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  • Writer's pictureJeannie Guest Blogger

BVI Sailing and Life Lessons

If you had told me when I was a ragtag tomboy kid from the poor side of Birmingham that one day I would go sailing in the Caribbean, I would not have even known what you were talking about. It was inconceivable. Yet that opportunity came along recently, and I spent a week on a sailboat with four other women. Our boat was a 45 foot monohull named “Southern Wind”. I came home inspired! Here are a few random takeaways, in no particular order and certainly in no way meant to imply originality. They’re just thoughts that crystalized with me as a result of the experience.

Keep room for the “inconceivable”

Life is filled with opportunities, and just because we can’t see it yet does not mean it cannot happen. When we stay open, allow ourselves to dream, be hopeful, we’re more likely to then see opportunities as … well… opportunities.

Find a way to say “yes"

When the opportunity does come along, we need to be prepared. As Louis Pasteur said “Chance favors the prepared mind”.

Pack light - Take only what you need

On a boat, the rule and necessity is “a place for everything, and everything in its place”. One cannot waste time looking for the winch handle during a tack or change in wind direction. That item is kept in its pocket. No exceptions. Also, there is limited space on a boat. You have a few small lockers that serve a single purpose. There is no extra space, no garage, storage unit or otherwise to keep extra “stuff you think you *might* need”. You need a toothbrush and toothpaste. You need sun protection and a few other essentials. You do not need more than three of any category of clothing; e.g., shorts, etc. Packing light means economy of movement, less burden of weight, easier travel, less time looking for items. And the one that surprised me the most is: it’s liberating! I packed lighter than I ever have. It still could have been less, but I felt so free. I had fewer choices, which (studies now prove) resulted in greater happiness. Freedom is a thing, and now I get it, so I am learning to lighten the inventory.

Focus on what you can control

Obviously, we cannot control wind. Wind is the fuel - the essential ingredient in sailing, yet we have no control over it. What we can control is how we respond to it. The sails are adjustable in all kinds of clever ways, and we use them to manage the wind that fuels our journey. Knowing how to respond and focusing there (rather than trying to control what cannot be controlled) is a powerful concept. How many life lessons can we name here? We must stop fretting over events we can’t control and work on the things we can, using whatever comes our way to fuel our journey. In life, that journey is growth, healing, accomplishment of goals and desires.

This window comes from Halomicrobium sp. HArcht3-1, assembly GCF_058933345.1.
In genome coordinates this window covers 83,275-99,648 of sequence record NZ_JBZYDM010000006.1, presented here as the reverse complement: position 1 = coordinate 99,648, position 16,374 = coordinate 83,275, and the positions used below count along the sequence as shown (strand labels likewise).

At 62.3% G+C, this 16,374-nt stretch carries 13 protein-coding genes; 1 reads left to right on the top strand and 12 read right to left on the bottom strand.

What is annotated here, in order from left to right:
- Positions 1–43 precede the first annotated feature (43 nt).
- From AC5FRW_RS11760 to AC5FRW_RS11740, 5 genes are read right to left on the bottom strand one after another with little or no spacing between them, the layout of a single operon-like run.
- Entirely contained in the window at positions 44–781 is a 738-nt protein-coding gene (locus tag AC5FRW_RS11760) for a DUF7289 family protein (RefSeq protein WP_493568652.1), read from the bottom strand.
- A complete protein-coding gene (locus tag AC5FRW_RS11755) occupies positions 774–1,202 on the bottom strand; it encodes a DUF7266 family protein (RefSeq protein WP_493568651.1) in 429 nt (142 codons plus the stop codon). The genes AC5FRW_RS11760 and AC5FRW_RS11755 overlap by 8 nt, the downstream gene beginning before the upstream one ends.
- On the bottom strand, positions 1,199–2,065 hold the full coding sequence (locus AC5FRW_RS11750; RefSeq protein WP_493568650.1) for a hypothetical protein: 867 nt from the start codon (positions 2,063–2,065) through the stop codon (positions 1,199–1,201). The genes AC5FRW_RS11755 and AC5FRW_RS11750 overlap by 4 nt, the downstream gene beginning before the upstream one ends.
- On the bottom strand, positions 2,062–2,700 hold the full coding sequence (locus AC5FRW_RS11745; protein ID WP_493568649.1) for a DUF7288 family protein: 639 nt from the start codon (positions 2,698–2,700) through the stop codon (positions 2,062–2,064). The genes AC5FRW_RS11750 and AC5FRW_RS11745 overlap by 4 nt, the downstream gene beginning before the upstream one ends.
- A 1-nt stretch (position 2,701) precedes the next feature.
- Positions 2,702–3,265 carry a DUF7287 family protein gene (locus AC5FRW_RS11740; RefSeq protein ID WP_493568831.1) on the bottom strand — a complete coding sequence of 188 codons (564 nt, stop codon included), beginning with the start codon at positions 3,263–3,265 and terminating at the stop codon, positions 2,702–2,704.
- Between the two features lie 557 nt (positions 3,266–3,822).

Chart your course

On a boat, maps are never called maps. They’re “charts”. Who knew?? So the person who is in charge of getting us from A to B sits down and charts the course. Unlike driving a car, where gasoline fueled acceleration controls the motion, the captain makes use of the wind and current to chart the course. An important distinction is, navigation does not mean we go where the wind takes us, though it’s tempting to think of it that way. Instead, navigation is deciding where we want to go, and using the sails to take advantage of whatever speed, shape or behavior of wind and current in order to arrive at point B safely. On land, we might complain about how things are. On sea, we adjust and use it to reach our destination. I like that, philosophically, practically and otherwise.

Exhale like you mean it

“Prepare to tack”, says the captain. “Ready!”, the crew responds. The captain uses the rudder to turn the bow through the wind, and the crew works hard to adjust the foresail so as not to lose momentum in that tricky process. When the boat has finally tacked, the hardworking crew exhales. The strength of the exhale, from what I could tell, directly corresponds to the amount of energy put into pulling and tightening the jib sheets. It’s hard physical work and really gets your heart rate up, so when we exhale, we slow the heart rate, which is satisfying and highly recommended! You can do it right now. While you’re doing that, ponder the fact that, it’s the exhale that stimulates the vagus nerve, which in turn slows the production of cortisol, soothing our stress. Thank you, modern scientific research; you’re always so helpful.

Balance is key